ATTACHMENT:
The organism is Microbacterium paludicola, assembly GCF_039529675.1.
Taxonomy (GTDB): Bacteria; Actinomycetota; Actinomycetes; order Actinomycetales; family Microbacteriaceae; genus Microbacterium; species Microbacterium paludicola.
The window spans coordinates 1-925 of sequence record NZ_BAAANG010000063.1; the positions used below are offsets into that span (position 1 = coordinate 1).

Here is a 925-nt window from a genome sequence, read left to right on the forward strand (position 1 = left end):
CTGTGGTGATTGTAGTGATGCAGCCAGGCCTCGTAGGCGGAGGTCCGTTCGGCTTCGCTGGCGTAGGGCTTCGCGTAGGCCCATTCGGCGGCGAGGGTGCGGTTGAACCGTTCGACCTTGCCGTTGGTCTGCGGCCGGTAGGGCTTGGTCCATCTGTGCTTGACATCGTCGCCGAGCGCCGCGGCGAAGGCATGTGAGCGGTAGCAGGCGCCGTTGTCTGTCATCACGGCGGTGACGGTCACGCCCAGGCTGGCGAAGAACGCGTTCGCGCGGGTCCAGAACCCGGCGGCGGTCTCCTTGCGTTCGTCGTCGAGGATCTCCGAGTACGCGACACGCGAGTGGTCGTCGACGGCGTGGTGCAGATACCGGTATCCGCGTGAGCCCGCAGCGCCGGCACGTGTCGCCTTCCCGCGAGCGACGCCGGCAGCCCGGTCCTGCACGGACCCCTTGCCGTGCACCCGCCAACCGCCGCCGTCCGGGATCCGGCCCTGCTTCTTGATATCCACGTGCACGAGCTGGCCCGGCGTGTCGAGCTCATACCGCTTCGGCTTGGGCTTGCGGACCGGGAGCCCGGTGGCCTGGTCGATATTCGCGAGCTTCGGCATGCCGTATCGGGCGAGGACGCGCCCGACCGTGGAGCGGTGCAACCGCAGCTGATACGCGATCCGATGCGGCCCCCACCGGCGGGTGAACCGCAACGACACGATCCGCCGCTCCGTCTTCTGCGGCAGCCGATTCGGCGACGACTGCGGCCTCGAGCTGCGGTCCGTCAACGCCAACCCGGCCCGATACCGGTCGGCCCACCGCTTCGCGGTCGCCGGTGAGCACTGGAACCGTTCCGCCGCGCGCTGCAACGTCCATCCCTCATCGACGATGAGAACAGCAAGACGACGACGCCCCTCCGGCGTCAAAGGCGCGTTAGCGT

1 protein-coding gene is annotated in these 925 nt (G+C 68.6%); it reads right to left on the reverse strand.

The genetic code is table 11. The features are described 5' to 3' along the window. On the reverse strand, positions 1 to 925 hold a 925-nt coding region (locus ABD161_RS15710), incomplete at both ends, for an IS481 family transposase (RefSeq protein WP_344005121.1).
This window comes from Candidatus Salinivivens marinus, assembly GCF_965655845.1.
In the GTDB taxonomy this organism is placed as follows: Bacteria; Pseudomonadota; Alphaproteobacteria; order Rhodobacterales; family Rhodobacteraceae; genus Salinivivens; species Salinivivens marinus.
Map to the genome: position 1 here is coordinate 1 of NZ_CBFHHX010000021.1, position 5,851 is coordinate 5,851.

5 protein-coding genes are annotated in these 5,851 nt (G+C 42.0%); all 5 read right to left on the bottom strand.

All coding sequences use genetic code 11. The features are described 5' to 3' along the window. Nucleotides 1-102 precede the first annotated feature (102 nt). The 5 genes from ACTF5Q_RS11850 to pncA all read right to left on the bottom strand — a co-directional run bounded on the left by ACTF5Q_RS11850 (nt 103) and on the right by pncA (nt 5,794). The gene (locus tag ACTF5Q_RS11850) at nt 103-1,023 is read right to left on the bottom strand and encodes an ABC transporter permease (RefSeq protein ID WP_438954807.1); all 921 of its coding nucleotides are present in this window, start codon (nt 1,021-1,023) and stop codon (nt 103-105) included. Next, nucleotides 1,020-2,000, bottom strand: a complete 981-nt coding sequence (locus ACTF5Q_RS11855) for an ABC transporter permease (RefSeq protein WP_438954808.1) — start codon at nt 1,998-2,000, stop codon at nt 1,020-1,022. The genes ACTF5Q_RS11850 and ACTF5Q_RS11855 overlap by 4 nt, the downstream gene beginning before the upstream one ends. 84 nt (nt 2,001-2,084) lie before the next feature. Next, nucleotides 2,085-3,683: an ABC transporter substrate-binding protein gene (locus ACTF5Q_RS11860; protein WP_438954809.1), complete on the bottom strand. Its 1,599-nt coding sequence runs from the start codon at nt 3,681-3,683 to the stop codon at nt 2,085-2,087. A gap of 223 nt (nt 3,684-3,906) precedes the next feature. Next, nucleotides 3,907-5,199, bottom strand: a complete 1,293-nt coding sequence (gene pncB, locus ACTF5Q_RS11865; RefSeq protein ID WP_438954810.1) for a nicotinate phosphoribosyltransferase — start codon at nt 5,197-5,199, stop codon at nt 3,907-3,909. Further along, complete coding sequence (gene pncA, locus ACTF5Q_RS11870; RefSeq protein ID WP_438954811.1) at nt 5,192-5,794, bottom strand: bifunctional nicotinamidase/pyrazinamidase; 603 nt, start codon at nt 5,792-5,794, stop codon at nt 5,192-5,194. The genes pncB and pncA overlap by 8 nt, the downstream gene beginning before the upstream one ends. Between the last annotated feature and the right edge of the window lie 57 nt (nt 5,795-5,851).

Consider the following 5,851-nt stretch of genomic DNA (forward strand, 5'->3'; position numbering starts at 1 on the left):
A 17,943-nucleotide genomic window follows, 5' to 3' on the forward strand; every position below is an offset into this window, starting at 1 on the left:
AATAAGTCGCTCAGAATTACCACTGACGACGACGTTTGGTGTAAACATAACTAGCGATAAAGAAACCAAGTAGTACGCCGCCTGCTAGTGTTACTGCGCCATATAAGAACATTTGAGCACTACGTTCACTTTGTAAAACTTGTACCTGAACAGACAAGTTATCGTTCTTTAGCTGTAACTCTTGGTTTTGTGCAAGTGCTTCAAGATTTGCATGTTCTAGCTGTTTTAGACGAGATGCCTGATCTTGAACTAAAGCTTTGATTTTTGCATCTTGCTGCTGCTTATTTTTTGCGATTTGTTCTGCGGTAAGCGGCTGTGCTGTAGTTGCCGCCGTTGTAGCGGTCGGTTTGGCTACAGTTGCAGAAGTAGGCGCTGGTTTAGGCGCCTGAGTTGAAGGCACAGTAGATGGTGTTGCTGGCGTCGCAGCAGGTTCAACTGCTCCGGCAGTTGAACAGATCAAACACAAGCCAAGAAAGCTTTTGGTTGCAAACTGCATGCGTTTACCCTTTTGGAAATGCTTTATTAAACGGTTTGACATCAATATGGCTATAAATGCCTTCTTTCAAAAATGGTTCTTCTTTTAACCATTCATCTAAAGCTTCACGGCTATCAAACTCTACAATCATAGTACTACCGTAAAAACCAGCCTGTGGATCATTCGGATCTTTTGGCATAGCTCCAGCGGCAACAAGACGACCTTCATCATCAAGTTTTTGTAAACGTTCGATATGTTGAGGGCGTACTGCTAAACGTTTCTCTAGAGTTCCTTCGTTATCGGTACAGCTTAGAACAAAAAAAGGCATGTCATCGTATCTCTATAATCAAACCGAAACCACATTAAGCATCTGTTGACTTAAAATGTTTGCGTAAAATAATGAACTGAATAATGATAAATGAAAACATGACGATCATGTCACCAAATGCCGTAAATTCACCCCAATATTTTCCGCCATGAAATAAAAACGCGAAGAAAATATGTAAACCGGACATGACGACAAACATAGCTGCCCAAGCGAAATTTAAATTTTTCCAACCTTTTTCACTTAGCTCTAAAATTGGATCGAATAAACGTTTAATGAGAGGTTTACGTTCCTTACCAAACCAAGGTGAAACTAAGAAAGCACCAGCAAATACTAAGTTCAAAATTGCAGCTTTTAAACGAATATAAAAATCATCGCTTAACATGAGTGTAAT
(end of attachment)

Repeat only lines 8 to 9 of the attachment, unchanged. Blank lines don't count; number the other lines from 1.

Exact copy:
This window comes from Candidatus Salinivivens marinus, assembly GCF_965655845.1.
In the GTDB taxonomy this organism is placed as follows: Bacteria; Pseudomonadota; Alphaproteobacteria; order Rhodobacterales; family Rhodobacteraceae; genus Salinivivens; species Salinivivens marinus.